Alfresco: Product Brief Overview 2013

Since introducing its ECM platform in the mid-2000s, Alfresco has grown to be a go-to lower-cost solution excelling in large-scale intranet implementations, corporate file sharing services, and document collaboration. Alfresco currently has 33,000 customers whose ECM activities are enabled through on-premise, public or private cloud, or hybrid deployments. TEC looks at where the company is headed in 2013, including changes in management, acquisitions, and the solution itself.
Alfresco has been lauded as a disruptive enterprise content management (ECM) vendor in recent years, due to its introduction of a free and open source software (FOSS) ECM platform in a market of venerable proprietary vendors. These days its story is less about disruption and more about being something apropos to all manner of deployment requirements. In a well-populated ECM market, Alfresco’s FOSS licensing model helped it quickly grow to 33,000 customers. Until 2007 these were largely greenfield projects but lately Alfresco finds itself competing in situations where organizations are migrating from former ECM systems.

This is a product that deserves evaluation, especially if you’re budget conscious and need a modern approach to large-scale intranet implementations, corporate file sharing services, and document collaboration. These activities are enabled through on-premise, public or private cloud, or hybrid deployments. Let’s look at where Alfresco is heading this year

Alfresco started 2013 with some aggressive expansion moves. The company announced that co-founder John Powell would step down as CEO and former SuccessFactors president, Doug Dennerline, would take on the role. Alfresco points out that its goals for growth, which involve heading toward an IPO, were motivation to bring the Silicon Valley, US-based Dennerline on board.

This is not the only significant movement at Alfresco so far this year. The company also announced its acquisition of fellow open source vendor, WeWebU, which provides a solution oriented more toward case management requirements. This acquisition is in line with the direction Alfresco wants to head. Previously Alfresco held more of a platform perspective, where it would work with partners who developed their solutions on top of Alfresco’s offering. Now, while the company continues to offer generic solutions that can be customized or configured by partners, it will also do more with packaging its platform for specific business solutions.

This acquisition is also noteworthy because until this point Alfresco has exhibited a certain amount of pride in the fact that its product was developed entirely by the company (Including the community of open source contributors of course) and not through acquisitions as some other vendors have been prone to do. Depending on the company and the products, this may not matter much. But generally speaking, if you’re seeking a large enterprise system there is reassurance in being able to expect a seamless experience (technically and conceptually). Fortunately, in Alfresco’s case, the two companies had already been working together on joint client sites and with common partners, so WeWebU’s solution is not alien to the existing Alfresco system. In fact, WeWebU’s purpose wasn’t to be a stand-alone tool in the first place and the company had already built an integration for Alfresco in 2010.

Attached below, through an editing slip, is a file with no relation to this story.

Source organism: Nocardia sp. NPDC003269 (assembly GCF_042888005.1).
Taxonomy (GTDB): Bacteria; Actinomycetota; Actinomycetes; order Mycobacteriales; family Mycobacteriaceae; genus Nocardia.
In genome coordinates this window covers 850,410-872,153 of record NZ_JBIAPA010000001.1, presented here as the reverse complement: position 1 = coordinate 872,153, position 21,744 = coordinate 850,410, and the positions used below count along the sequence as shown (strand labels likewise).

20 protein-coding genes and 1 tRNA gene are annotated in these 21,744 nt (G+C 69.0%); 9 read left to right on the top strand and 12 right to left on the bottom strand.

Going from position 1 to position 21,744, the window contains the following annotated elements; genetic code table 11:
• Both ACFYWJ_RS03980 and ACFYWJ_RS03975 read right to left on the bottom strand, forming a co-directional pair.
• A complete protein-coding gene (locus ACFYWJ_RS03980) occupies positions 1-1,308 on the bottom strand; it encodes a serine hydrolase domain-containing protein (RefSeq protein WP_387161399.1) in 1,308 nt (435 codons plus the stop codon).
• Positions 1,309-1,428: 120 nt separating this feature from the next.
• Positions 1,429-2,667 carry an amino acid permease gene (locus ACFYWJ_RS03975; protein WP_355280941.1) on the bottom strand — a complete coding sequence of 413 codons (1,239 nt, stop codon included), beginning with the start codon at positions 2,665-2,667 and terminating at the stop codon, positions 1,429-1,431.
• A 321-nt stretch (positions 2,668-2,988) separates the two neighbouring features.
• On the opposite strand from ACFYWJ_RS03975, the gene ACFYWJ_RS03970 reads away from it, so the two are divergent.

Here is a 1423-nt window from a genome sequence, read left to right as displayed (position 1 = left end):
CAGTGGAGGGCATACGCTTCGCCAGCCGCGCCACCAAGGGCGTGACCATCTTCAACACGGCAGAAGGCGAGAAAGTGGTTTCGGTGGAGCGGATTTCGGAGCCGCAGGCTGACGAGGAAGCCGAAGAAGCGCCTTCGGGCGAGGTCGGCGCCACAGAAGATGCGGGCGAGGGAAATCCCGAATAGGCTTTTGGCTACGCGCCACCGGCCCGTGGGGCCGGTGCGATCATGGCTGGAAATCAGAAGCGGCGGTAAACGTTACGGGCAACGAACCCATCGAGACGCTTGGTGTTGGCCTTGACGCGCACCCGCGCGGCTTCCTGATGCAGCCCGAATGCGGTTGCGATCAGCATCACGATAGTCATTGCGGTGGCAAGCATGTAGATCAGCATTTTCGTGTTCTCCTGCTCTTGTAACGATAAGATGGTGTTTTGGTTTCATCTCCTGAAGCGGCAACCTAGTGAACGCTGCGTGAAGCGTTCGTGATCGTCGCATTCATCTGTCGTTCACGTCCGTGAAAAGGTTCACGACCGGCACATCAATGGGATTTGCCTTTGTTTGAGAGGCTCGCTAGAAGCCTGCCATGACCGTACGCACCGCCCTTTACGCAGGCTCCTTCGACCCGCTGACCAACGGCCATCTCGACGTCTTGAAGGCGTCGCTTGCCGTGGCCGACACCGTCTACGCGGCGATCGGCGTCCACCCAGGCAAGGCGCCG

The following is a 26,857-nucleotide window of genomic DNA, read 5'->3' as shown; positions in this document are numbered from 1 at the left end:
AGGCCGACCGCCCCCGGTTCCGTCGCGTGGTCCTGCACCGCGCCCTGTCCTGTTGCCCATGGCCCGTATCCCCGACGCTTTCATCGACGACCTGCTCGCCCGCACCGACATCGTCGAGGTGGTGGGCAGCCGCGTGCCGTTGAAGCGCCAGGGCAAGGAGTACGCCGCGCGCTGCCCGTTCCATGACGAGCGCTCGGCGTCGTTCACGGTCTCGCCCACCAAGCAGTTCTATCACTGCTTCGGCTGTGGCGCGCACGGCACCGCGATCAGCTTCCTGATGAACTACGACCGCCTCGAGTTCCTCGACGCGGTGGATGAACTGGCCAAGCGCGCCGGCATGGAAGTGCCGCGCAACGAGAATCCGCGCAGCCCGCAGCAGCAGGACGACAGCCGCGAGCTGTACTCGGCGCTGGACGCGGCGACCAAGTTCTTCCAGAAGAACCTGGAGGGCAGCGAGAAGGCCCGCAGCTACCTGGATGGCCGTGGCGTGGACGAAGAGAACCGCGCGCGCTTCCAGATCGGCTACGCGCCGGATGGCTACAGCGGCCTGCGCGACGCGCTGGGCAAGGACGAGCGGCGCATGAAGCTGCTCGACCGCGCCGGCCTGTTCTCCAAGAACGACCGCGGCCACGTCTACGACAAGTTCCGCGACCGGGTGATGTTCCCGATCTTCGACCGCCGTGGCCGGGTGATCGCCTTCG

Clients

Alfresco’s ideal clients would commonly seek ECM solutions from companies like OpenText, EMC, IBM, or Microsoft. The standard Alfresco solution is not naturally as feature-rich as some of these other products. However, when considering the features and functionality that they need, companies will want to look at Alfresco with an extended scope of what they’re considering. Alfresco partners have their own industries and special use cases that they target, and these partners develop the types of functionality which are most applicable for their target market. Alfresco acts as a consultant around areas of architectural design, best practices, and deployment strategies, but it teams with its partners for the other aspects of implementing a system. The arrangement works such that a client receives a subscription for Alfresco Enterprise or Cloud, and Alfresco’s partner handles the implementation and customization services. The client could work with the Alfresco sales team or look toward the company’s resellers and partners. Alfresco’s partners customize the application for the sorts of businesses they address; for example, an Alfresco partner may build a solution for contract management or legal case management based on the standard Alfresco core.

People typically put Alfresco’s system to use for document management, process automation, records management, contract management, invoice management, large-scale collaboration, document-oriented collaboration, secure extranet, mobile process automation, and sometimes in a WCM situation, when coupled with a system such as Drupal for the front-end.

An organization can obtain and implement Alfresco toward those use-cases in a variety of ways. The community edition is its standard open source base. In some regions of the world Alfresco’s community edition has proven to be an important factor in its partners’ work with clients.

Some organizations start with the community edition and have a good awareness of what the product can do before making a decision to move to the enterprise edition. Alfresco’s enterprise edition is essentially the same product as the community edition but Alfresco does additional testing on the distribution and includes support for things such as commercial application servers.

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